Another Record Price and Two More News Items about Collectible Cards
- by Michael Stillman
You can buy a piece of this record-setting card (Collectable photo).
We have been writing lately about record prices for baseball and other sports cards seemingly ad nauseam. You may wonder why we do this on a rare books site, besides the fact they are constantly hitting new record prices. Actually, we also cover other types of paper documents besides books, such as manuscripts, maps, and broadsides. What else is a baseball card? It is a single page paper document, like the Declaration of Independence, only the top baseball cards now bring more money.
We are back this month with more such stories, except this time “good news” comes in threes. The first is apparently yet again a record high price. Earlier this year, a new record was established for a 1952 Mickey Mantle rookie card which sold for $5.2 million. We say “apparently” as this latest record was not a public sale. Nor do we know the exact price paid. According to the Collectable website, “This asset was recently purchased by a private collector who wishes to remain anonymous for an undisclosed sum; however, sources have confirmed it represents the most expensive purchase in sports card history, surpassing the $5.2M sums recently paid for a 1952 Topps Mickey Mantle PSA 9 and a LeBron James rookie card.”
We believe this claim is likely true. The card in question was a 1914 rookie card for Babe Ruth, not a major league rookie card, but a minor league one. Ruth first appeared with the Baltimore Orioles, then of the International League. Only 10 of these are known to have survived. It would not be surprising that a pre-major league rookie Ruth card would surpass a later Mickey Mantle major league rookie card. Naturally enough, Ruth is depicted as a pitcher, as he was for his first few seasons before becoming the greatest slugger ever known.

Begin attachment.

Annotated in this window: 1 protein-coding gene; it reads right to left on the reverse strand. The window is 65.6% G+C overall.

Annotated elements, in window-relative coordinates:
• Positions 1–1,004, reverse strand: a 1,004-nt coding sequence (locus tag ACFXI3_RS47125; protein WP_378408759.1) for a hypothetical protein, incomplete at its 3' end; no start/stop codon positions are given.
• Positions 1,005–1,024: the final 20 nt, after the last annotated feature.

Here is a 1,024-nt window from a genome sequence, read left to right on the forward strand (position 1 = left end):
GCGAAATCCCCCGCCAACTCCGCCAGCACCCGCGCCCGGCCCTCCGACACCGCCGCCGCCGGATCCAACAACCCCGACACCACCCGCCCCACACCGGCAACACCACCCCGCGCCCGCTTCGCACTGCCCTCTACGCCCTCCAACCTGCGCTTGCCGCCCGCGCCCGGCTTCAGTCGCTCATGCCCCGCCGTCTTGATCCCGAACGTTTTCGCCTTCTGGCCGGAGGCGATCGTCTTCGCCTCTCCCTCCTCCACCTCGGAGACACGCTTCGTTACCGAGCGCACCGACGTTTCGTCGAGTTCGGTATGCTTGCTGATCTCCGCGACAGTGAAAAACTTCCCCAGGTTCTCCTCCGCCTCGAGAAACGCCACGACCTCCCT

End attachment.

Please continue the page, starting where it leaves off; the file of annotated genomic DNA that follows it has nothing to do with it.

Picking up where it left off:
That takes us to part two of this story. Collectable is a recently formed business which was created to sell partial interests in collectibles. It's sort of like offering shares in a very large company. For a less than enormous sum of money, you can own a very tiny interest in that firm. Here, you can buy such an interest in sports cards, and this 1914 Babe Ruth is one of them. You can own a share for just $3. The website says that the owner is retaining a 99% ownership in this card which is valued at $5,940,000. This means they have valued the card at $6 million (we do not know whether this represents the price paid for it). If you are wondering, $3 represents a .00005% interest in the card.
There are many more cards available from Collectable for which you can purchase fractional shares, such as Lebron James, Willie Mays, Luca Doncic, Derek Jeter and many more. They also conduct a secondary market so you can sell your .00005% interest in the Ruth card in case you tire of being an owner of something you will never touch yourself (it is being held in a Baltimore museum). Most people are likely buying this in hopes of making a profit on it rather than pride of ownership. Time will tell.
The final item of news is that Major League baseball is now getting into the NFT collectible card field. We wrote about non-fungible tokens recently. An NFT is a marker that identifies a digital image, otherwise easily copied, as being a unique one. It is a way of identifying an artwork, first digital edition, or now, digital baseball card, as the first or one of a kind. This may have sounded silly until an NFT identified item of original digital art by Beeple sold for $69.3 million. It is a joke no more. NBA TopShot, another recently launched NFT firm, has sold NFT video clips for as much as $200,000. It's no wonder Major League Baseball wants a piece of the action.
With Candy Digital its partner, MLB will shortly begin selling NFTs. The first, which will go on sale July 4, will be a Lou Gehrig NFT, to honor his “Luckiest Man” speech at Yankee Stadium on July 4, 1939. Gehrig, obviously, is not participating in this, but MLB says it is starting this way to raise awareness of amyotrophic lateral sclerosis, better known as “Lou Gehrig's Disease.” It took his life two years later.
This all seems crazy to those of us who grew up collecting five-cent packs of baseball cards. No one is going to flip a $6 million baseball card, and no one can flip an NFT baseball card. Is this some sort of insanity, a bubble, or is this the future? Are multimillion dollar cards and NFTs another Mississippi Company or Dutch tulips, or are they the next Manhattan Island, purchased for $24 worth of beads? I don't know, but for now I'm holding onto my money.